Even if you’re the neatest housekeeper in the world, dust is going to accumulate in every room of your house. And if you’re like my family and deal with multiple chemical sensitivity, asthma, and allergies, you’ll want to know how to get rid of dust naturally.
Dust is going to be on top of the kitchen cabinets, on top of the refrigerator.
It’ll hide on bookshelves, on entertainment centers, on little used DVDs.
You’ll even find dust in the fireplace.
Every spot in your home is a welcome mat for dust.
When you dust using a regular feather duster, you stir the dust up into the air. No big deal as long as you plan to vacuum after dusting, right?
Well, maybe it is a big deal! When you dust and stir the dust into the air, you’re releasing bits of skin cells, dust mite carcasses, their feces and other allergens like fungal spores into the air.
That’s not something you want to inhale yourself or have your kids inhale. By learning to get rid of dust naturally, and without stirring it all up into the air, you can have a healthier home.
If you’re using a feather duster, stop.
All you’re doing is swishing the particles around. Make sure that you have a good HEPA filter vacuum and vacuum often. Also use good particle trapping filters in your heating and air system. Using an air purifier can help cut down on dust, too.
But when dust does manage to accumulate, get rid of it by using organic cleaning products that repel dust.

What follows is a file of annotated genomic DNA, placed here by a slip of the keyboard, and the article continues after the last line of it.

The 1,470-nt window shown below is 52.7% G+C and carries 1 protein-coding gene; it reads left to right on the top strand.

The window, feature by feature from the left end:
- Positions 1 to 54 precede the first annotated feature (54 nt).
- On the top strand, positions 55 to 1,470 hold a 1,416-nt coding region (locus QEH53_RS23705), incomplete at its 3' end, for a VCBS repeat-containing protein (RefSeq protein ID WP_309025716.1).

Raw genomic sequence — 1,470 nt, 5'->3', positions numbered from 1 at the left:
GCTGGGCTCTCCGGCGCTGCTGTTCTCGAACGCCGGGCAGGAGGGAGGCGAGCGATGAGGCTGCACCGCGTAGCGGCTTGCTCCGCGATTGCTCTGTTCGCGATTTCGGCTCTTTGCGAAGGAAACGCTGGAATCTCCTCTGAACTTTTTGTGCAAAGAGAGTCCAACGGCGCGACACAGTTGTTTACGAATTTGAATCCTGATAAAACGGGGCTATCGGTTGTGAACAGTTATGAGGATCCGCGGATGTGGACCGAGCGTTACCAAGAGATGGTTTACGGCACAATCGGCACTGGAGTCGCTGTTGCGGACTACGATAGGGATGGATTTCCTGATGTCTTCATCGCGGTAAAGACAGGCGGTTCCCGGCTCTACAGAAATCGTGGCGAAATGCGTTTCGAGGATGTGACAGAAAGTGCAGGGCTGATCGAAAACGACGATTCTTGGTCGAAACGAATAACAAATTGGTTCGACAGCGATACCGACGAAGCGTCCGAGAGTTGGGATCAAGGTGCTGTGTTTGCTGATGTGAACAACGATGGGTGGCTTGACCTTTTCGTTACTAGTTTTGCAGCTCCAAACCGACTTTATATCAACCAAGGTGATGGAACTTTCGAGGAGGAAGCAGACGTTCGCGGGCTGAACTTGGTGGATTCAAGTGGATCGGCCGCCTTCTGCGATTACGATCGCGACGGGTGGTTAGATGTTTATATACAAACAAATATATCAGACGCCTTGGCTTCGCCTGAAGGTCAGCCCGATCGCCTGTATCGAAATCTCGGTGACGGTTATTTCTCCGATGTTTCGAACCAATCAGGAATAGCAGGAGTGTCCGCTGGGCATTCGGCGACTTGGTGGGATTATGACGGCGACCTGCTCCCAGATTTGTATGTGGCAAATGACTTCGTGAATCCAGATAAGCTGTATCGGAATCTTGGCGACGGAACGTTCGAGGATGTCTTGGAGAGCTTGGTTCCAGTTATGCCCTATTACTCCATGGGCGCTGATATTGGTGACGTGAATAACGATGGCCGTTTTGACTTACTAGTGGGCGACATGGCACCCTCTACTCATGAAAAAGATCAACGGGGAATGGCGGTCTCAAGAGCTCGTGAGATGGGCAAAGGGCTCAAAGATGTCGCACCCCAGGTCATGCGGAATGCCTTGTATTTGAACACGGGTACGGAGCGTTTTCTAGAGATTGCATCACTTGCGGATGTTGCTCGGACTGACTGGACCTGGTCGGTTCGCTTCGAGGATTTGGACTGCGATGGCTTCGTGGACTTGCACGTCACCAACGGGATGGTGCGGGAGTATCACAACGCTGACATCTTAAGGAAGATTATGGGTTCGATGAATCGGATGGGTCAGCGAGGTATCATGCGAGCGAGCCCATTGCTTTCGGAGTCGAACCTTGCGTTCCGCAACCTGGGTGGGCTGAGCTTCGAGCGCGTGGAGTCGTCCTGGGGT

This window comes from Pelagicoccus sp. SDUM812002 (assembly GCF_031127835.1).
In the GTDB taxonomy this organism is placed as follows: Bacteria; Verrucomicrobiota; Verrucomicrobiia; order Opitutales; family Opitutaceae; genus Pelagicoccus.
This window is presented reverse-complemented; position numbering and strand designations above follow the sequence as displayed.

These are cleaners that will have vinegar as one of the ingredients. A bonus to using vinegar-based cleaners is that will also kill dust mites, which offers you even more protection in the battle against dirt and grime.
Organic dusting spray and organic surface cleaners can help keep dust from coming back as often.
When you dust, don’t use ordinary cloths or even unbleached cheesecloth to dust with, because these items don’t hold onto the dust.
All you’re doing is smearing dust around with these!
Instead, use a cloth that’s designed to hold onto the dust – get yourself a microfiber magnet cloth. If you have to use a regular cloth in a pinch, then make sure that you wet the cloth first.
If you need to dust a floor, use a wet mop to trap the dust and cut down on the release of dust into the air. You can also use a slightly dampened cloth mop to get dust off of walls and ceilings.
Another trick that you can borrow from your great-grandmother – when cleaning a dusty floor, mist water in the air and let it settle. This will grab hold of any dust in the air and keep it on the floor.
Make sure that you also use a dust repellent on your furniture, too because upholstery is a place that dust loves to settle. When you dust, always start from the highest point in your home or in a room to the lowest point and don’t forget to dust the baseboards as well.0